For better stopping power the Cooper Hardtop 4 Door’s brake rotors are larger than those on the Corolla:
Opt Rear Rotors
The MINI Cooper Hardtop 4 Door has standard four-wheel disc brakes for better stopping power and improved directional control in poor weather. Rear drums are standard on the Corolla. Drums can heat up and make stops longer, especially with antilock brakes that work much harder than conventional brakes.
The Cooper Hardtop 4 Door’s optional tires provide better handling because they have a lower 40 series profile (height to width ratio) that provides a stiffer sidewall than the Corolla SE/XSE’s 45 series tires.
For better ride, handling and brake cooling the Cooper Hardtop 4 Door offers optional 18-inch wheels. The Corolla’s largest wheels are only 17-inches.
Changing a flat tire near traffic can be dangerous and inconvenient. The run-flat tires available on the Cooper Hardtop 4 Door can be driven up to 50 miles without any air pressure, allowing you to drive to a service station for a repair. The Corolla doesn’t offer run-flat tires.
For superior ride and handling, the MINI Cooper Hardtop 4 Door has fully independent front and rear suspensions. An independent suspension allows the wheels to follow the road at the best angle for gripping the pavement, without compromising ride comfort. The Toyota Corolla has a rear torsion beam axle, with a semi-independent rear suspension.
The Cooper Hardtop 4 Door offers an optional driver-adjustable suspension system. It allows the driver to choose between an extra-supple ride, reducing fatigue on long trips, or a sport setting, which allows maximum control for tricky roads. The Corolla’s suspension doesn’t offer adjustable shock absorbers.
The Cooper Hardtop 4 Door has vehicle speed sensitive variable-assist power steering, for low-effort parking, better control at highway speeds and during hard cornering, and a better feel of the road. The Corolla doesn’t offer variable-assist power steering.
The Cooper Hardtop 4 Door is 2 feet, 1.7 inches shorter than the Corolla, making the Cooper Hardtop 4 Door easier to handle, maneuver and park in tight spaces.
The front grille of the Cooper Hardtop 4 Door uses electronically controlled shutters to close off airflow and reduce drag when less engine cooling is needed. This helps improve highway fuel economy. The Corolla doesn’t offer active grille shutters.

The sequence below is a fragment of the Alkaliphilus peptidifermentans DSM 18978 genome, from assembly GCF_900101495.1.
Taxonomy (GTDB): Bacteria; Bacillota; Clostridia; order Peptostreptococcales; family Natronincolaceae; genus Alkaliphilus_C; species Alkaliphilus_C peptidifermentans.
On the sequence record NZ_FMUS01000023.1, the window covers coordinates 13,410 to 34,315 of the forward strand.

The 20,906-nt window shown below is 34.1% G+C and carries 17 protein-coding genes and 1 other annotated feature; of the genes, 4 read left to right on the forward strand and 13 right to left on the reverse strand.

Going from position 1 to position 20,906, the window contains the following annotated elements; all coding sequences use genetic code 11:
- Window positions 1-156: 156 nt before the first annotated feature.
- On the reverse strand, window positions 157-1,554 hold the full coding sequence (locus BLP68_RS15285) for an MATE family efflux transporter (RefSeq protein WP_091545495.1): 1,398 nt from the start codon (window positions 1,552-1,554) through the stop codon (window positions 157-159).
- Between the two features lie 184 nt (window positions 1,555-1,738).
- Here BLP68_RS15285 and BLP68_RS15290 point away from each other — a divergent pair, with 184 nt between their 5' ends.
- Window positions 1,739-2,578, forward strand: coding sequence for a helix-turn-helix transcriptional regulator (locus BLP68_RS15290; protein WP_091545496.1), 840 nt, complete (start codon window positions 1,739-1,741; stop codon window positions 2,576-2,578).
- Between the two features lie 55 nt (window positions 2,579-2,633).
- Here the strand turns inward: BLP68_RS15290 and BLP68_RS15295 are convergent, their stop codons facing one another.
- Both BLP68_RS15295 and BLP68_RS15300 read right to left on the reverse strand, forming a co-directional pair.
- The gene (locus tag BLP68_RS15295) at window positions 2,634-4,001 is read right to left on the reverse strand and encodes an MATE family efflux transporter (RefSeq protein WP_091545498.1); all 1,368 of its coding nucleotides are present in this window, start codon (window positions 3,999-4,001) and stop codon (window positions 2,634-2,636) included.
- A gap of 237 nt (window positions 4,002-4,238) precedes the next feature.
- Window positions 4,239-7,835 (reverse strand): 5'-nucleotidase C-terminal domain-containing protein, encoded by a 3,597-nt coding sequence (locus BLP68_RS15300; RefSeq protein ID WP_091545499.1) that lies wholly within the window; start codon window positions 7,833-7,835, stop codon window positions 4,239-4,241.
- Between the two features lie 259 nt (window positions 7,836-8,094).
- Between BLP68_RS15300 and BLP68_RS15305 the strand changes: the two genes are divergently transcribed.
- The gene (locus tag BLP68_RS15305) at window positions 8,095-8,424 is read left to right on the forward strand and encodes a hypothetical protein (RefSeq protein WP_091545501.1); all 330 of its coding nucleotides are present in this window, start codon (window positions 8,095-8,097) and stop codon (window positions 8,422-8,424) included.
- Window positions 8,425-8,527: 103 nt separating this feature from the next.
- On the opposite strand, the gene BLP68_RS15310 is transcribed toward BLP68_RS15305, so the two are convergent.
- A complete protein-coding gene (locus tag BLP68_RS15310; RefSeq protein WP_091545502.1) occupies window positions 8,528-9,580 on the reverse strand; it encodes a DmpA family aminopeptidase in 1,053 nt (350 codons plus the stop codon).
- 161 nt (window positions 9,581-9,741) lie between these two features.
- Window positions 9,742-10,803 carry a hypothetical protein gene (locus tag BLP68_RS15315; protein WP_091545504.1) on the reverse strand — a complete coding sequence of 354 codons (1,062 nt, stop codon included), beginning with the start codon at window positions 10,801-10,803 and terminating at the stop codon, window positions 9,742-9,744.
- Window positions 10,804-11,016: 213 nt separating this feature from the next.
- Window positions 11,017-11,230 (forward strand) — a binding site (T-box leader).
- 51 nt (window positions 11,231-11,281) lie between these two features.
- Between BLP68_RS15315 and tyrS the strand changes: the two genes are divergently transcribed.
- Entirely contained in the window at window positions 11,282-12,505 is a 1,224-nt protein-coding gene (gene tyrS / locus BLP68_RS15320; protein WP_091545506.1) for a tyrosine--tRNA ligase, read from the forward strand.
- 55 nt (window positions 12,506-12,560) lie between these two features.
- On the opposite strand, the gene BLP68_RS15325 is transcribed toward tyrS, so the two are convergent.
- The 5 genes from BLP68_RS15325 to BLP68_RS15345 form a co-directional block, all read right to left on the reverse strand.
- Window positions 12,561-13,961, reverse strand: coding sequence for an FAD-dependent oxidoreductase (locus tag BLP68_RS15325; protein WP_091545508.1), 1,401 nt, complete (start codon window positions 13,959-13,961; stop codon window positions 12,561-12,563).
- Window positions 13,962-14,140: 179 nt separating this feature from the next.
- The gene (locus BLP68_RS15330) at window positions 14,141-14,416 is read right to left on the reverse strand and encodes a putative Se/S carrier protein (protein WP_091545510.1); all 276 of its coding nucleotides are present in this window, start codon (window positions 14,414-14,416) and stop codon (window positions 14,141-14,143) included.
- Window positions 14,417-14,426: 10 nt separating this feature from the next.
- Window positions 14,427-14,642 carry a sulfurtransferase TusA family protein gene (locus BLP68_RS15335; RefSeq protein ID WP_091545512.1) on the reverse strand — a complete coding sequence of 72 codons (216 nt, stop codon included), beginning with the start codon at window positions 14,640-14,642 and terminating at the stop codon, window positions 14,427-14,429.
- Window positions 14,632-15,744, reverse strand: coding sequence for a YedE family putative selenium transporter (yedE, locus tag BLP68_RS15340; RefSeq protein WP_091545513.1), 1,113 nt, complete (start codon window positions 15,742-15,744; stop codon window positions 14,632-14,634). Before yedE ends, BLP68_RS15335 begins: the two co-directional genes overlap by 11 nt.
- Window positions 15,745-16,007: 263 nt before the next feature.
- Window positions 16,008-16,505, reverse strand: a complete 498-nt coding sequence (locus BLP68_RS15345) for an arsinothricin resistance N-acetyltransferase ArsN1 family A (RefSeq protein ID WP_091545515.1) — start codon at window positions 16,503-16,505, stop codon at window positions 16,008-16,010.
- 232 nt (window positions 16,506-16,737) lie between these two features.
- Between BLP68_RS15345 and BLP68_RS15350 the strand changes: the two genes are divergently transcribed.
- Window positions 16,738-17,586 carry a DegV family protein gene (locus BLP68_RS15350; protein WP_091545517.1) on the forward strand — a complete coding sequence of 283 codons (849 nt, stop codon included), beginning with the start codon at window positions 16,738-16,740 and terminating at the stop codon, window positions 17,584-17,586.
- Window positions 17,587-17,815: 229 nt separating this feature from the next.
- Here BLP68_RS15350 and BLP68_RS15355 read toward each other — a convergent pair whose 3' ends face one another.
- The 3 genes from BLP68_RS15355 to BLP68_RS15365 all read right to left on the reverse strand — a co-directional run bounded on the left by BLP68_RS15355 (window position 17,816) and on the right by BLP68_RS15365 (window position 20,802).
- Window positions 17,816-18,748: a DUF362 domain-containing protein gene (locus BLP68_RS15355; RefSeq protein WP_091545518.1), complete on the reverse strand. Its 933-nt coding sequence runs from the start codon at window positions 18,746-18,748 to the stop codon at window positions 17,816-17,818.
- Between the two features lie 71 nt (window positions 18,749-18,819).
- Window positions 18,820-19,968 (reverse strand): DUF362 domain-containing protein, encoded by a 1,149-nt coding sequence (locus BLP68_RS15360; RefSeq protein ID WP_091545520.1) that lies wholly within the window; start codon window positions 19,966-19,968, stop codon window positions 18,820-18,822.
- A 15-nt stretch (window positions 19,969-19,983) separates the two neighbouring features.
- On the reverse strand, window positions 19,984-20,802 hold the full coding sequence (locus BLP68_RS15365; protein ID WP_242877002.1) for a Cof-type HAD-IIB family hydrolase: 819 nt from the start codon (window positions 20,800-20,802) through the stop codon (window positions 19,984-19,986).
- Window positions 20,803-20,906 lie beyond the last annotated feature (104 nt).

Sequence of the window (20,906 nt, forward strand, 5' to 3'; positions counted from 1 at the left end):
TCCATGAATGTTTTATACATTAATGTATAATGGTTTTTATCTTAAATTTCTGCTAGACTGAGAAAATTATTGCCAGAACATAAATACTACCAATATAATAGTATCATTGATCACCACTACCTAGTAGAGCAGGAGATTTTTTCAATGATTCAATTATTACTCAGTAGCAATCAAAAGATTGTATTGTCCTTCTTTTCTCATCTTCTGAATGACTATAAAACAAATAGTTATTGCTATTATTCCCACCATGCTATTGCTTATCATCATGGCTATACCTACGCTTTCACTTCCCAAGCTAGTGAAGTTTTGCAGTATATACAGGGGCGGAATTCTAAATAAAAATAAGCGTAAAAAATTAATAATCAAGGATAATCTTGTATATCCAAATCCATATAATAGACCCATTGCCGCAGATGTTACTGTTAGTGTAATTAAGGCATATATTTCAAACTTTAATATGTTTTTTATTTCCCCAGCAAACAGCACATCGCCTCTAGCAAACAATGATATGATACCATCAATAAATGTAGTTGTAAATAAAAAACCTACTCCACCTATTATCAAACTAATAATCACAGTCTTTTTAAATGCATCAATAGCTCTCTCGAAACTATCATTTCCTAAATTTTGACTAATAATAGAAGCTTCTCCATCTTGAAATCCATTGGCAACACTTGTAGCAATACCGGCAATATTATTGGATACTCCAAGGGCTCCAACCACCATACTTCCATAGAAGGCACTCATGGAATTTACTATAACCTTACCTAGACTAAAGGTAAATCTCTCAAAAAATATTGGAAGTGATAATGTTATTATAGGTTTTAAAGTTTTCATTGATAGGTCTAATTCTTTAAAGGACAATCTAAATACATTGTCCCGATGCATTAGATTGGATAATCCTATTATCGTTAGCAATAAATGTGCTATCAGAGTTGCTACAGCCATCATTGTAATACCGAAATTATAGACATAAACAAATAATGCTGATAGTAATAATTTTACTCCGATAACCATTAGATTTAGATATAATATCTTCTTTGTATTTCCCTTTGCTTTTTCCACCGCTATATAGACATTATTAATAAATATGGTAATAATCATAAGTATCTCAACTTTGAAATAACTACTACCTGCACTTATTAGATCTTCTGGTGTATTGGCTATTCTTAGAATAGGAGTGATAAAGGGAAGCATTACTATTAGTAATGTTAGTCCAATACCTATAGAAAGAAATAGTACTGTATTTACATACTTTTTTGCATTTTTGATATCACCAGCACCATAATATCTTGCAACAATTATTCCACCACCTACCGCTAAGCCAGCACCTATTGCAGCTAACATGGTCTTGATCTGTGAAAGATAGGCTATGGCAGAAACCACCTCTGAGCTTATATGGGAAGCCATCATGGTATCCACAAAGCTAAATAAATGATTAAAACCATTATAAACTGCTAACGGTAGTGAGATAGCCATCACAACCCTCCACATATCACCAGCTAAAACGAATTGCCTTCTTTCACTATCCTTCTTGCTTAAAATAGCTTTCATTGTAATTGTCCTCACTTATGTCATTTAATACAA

The Cooper Hardtop 4 Door has 1.6 inches more front headroom and .4 inches more rear headroom than the Corolla.
For enhanced passenger comfort on long trips the Cooper Hardtop 4 Door’s rear seats recline. The Corolla’s rear seats don’t recline.
To allow full utilization of available cargo room, the Cooper Hardtop 4 Door’s hatch uses gas strut supported hinges that don’t intrude into the cargo area. The Corolla’s useful trunk space is reduced by its intrusive beam hinge.
The Cooper Hardtop 4 Door uses gas struts to support the hood for easier service access. The Corolla uses a prop rod to support its heavy hood. It takes two hands to open the hood and set the prop rod, the prop rod gets in the way during maintenance and service, and the prop rod could be knocked out, causing the heavy hood to fall on the person maintaining or servicing the car.
The Cooper Hardtop 4 Door offers an optional heads-up display that projects speed and other key instrumentation readouts in front of the driver’s line of sight, allowing drivers to view information without diverting their eyes from the road. The Corolla doesn’t offer a heads-up display.
The Cooper Hardtop 4 Door’s front power windows open or close fully with one touch of the switches, making it more convenient at drive-up windows and toll booths, or when talking with someone outside the car. The Corolla’s passenger windows don’t open or close automatically.
If the windows are left open on the Cooper Hardtop 4 Door the driver can close them all at the outside door handle. On a hot day the driver can lower the windows at the outside door handle or from a distance using the keyless remote. The driver of the Corolla can only operate the windows from inside the vehicle, with the ignition on.